Rishi Sunak doesn’t have an economic strategy – he has a PR strategy

The Chancellor only laid the foundations for his party’s political survival: an excuse for future economic failure.

 

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With the launch of Rishi Sunak’s Nando’s voucher scheme, the shape of the political argument over Covid-19 just became a lot clearer. The government was prepared to spend £330bn propping up businesses during the lockdown, and to pay the salaries of nine million workers as the economy marked time. But it has no clue as to the end-state it is aiming for.

The government will end the furlough scheme in October, in the hope that by paying employers £1,000 per worker it can defer the coming jobs collapse until after Christmas. As I listened to Sunak list his gimmicks one by one – the VAT cut for hospitality and tourism, the jobs scheme for under-24s and the restaurant vouchers, it dawned on me that this was not an economic strategy but a PR strategy.

[see also: Rishi Sunak makes a big bet on the cause of the United Kingdom's economic woes]

The Organisation for Economic Cooperation and Development (OECD) predicts that if the UK suffers a double hit of Covid-19, with a second wave in the autumn-winter of 2020-21, unemployment will rise to 15 per cent by the new year. Even with the ongoing bounceback, under this worst-case scenario the UK’s economy will shrink by 14 per cent over the whole of 2020 – a catastrophe unparalleled by any slump in the history of industrial capitalism.

What Sunak laid today were not the foundations for an economic recovery but for his party’s political survival: an excuse for the failure that’s about to happen. If, in the autumn, the headlines are dominated by a string of business failures and mass redundancies, the Tories will say as they've said about their catastrophic public health strategy – that they have “done well” and come up with a “world-beating” solution. If it didn't work, that's because of some strands of RNA and people’s fecklessness.

Labour is right to emphasise that, to avoid a deeper slump and a long economic depression, we have to start with the handling of the virus itself. A comprehensive track-and-track operation, with a workable app, would do more to repopulate our hotels, restaurants and theatres than Sunak'’s food giveaway. We have to be prepared to impose hard local lockdowns and, if necessary, do the whole thing over again nationally, only this time early and correctly.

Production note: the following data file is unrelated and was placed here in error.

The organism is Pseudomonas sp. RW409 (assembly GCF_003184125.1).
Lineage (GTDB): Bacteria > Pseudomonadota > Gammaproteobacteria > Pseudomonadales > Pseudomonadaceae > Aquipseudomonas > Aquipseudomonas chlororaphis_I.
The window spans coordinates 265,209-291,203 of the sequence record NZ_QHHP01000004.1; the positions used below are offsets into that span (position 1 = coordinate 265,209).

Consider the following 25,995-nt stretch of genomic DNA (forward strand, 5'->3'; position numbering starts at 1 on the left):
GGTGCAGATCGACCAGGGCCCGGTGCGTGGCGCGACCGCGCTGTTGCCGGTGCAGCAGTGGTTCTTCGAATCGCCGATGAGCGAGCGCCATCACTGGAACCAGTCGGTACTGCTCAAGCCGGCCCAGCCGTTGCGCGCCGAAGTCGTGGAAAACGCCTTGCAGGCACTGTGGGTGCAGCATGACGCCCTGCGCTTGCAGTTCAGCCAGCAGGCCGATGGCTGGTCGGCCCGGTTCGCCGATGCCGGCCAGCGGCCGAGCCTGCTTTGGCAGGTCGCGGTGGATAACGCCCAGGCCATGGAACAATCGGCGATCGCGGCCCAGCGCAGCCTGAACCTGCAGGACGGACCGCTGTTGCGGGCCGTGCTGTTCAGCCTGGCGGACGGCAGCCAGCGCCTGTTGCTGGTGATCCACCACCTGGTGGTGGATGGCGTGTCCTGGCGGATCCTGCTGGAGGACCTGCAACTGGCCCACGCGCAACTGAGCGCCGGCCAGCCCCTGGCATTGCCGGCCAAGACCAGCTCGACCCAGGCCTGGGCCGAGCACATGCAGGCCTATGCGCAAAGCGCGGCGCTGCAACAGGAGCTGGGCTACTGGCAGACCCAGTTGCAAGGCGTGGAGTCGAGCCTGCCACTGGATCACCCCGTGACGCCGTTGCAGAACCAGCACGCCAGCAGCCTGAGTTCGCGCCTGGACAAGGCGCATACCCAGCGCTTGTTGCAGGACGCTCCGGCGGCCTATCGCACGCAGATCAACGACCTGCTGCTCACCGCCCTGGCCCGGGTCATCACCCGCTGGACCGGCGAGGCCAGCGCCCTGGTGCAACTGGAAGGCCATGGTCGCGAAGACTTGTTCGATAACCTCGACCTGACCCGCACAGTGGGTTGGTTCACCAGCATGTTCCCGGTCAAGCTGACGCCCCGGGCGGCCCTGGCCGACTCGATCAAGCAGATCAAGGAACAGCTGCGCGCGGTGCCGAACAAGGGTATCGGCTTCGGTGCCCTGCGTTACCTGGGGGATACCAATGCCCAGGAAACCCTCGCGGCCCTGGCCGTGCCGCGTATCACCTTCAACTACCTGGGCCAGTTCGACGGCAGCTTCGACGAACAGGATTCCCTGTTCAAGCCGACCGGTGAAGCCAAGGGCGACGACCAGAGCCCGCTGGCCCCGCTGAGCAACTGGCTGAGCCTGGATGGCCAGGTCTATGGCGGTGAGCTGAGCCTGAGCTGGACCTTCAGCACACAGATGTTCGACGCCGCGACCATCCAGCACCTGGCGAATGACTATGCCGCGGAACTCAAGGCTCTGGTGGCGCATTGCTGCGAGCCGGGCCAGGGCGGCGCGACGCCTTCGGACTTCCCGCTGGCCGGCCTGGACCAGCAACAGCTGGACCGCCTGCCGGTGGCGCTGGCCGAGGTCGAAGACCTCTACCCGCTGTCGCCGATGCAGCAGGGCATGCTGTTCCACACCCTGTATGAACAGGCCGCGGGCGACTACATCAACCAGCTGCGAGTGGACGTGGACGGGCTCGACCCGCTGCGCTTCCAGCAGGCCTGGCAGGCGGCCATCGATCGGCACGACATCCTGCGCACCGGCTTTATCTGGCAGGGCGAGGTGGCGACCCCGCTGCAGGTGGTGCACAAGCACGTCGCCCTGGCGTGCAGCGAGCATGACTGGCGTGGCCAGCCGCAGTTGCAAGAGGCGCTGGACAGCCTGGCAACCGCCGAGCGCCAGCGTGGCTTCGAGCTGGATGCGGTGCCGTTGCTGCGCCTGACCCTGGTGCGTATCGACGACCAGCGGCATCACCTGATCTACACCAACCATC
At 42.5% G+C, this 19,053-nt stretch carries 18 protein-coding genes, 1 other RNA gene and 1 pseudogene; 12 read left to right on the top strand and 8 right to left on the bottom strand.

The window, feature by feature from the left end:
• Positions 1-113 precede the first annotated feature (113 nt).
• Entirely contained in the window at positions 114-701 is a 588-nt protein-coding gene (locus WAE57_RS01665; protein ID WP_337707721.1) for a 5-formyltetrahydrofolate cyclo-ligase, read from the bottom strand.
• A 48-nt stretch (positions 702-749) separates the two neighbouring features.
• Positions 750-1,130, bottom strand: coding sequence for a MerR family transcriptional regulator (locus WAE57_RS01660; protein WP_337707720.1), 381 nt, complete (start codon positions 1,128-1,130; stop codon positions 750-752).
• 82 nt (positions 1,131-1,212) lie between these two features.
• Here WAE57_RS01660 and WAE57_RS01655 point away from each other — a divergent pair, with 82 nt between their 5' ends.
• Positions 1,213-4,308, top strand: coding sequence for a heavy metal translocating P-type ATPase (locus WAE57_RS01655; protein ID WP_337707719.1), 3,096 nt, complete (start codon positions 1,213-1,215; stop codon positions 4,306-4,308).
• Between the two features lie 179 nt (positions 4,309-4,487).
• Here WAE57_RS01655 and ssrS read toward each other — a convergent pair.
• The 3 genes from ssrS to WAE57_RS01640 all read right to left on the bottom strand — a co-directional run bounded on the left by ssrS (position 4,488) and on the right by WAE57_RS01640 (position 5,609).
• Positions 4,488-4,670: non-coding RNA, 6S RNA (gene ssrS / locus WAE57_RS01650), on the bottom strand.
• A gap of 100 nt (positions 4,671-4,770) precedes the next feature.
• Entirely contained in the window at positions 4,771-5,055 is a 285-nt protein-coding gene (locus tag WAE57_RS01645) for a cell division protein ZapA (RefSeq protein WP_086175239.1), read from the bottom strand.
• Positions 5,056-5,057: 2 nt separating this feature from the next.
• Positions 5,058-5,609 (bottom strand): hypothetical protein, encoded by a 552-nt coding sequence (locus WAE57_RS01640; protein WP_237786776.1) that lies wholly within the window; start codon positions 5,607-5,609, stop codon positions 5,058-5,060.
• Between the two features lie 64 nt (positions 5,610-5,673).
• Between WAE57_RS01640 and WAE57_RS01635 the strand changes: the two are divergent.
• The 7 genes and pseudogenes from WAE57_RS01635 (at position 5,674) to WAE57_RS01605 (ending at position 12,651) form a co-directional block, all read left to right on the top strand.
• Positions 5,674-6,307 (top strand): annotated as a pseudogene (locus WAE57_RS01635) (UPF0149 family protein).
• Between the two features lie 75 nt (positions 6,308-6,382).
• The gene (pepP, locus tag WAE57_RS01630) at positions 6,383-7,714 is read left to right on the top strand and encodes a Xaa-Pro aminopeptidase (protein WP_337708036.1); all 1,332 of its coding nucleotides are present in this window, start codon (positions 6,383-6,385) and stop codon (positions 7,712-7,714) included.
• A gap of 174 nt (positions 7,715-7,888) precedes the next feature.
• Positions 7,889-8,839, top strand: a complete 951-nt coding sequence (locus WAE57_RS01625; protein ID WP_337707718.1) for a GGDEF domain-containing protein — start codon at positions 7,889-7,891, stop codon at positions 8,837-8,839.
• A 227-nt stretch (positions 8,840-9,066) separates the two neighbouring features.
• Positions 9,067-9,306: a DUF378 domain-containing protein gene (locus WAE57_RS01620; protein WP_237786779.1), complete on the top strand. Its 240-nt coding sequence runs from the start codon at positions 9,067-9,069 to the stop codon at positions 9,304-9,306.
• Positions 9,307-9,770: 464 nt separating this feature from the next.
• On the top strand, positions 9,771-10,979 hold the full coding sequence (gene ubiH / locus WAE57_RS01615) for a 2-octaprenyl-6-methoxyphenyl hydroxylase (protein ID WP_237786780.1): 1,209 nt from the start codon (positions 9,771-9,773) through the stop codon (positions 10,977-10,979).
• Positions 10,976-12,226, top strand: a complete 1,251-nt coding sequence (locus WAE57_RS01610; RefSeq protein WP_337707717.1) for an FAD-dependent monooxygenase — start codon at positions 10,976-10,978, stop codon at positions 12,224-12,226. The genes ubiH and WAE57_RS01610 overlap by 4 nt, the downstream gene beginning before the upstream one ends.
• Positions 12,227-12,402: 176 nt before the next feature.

Seen in this light, the government’s continual chivvying of consumers to spend, go to the pub and “eat out” looks irresponsible. The future of the economy depends on avoiding a second wave, even if that means a slower reopening leads some businesses to fail because their quarterly rent becomes due, or their credit lines expire.

But there’s a lesson for Labour in Sunak’s gimmickry. Unless you are able to spell out a vision of where you're going, handing out vouchers for Pizza Margherita is where you end up. What we need is not home insulation and job creation schemes priced in the low billions: it is a route map to a new and more resilient model of economic growth.

Throwing £330bn at a frozen economy in March was not the Tories showing radicalism but bowing to necessity. Radicalism would be raising – through a combination of government borrowing, central bank intervention and wealth taxes – a similar amount, and using it to transform Britain.

You might have hoped the Conservatives realised this when they started reading up on Franklin D Roosevelt's New Deal. One of the most aptly named books about Roosevelt's turn to state intervention and welfarism is titled A Traitor to his Class (by HW Brands). To revive an economy in which one in four adults was out of work, Roosevelt had to attack the interests of the privileged elite that he’d developed among. 

The New Deal was a redistribution of both wealth and power – and involved public investment of an order of magnitude greater than anything envisaged by the Tories. It also involved a conscious act of class warfare against financial speculation.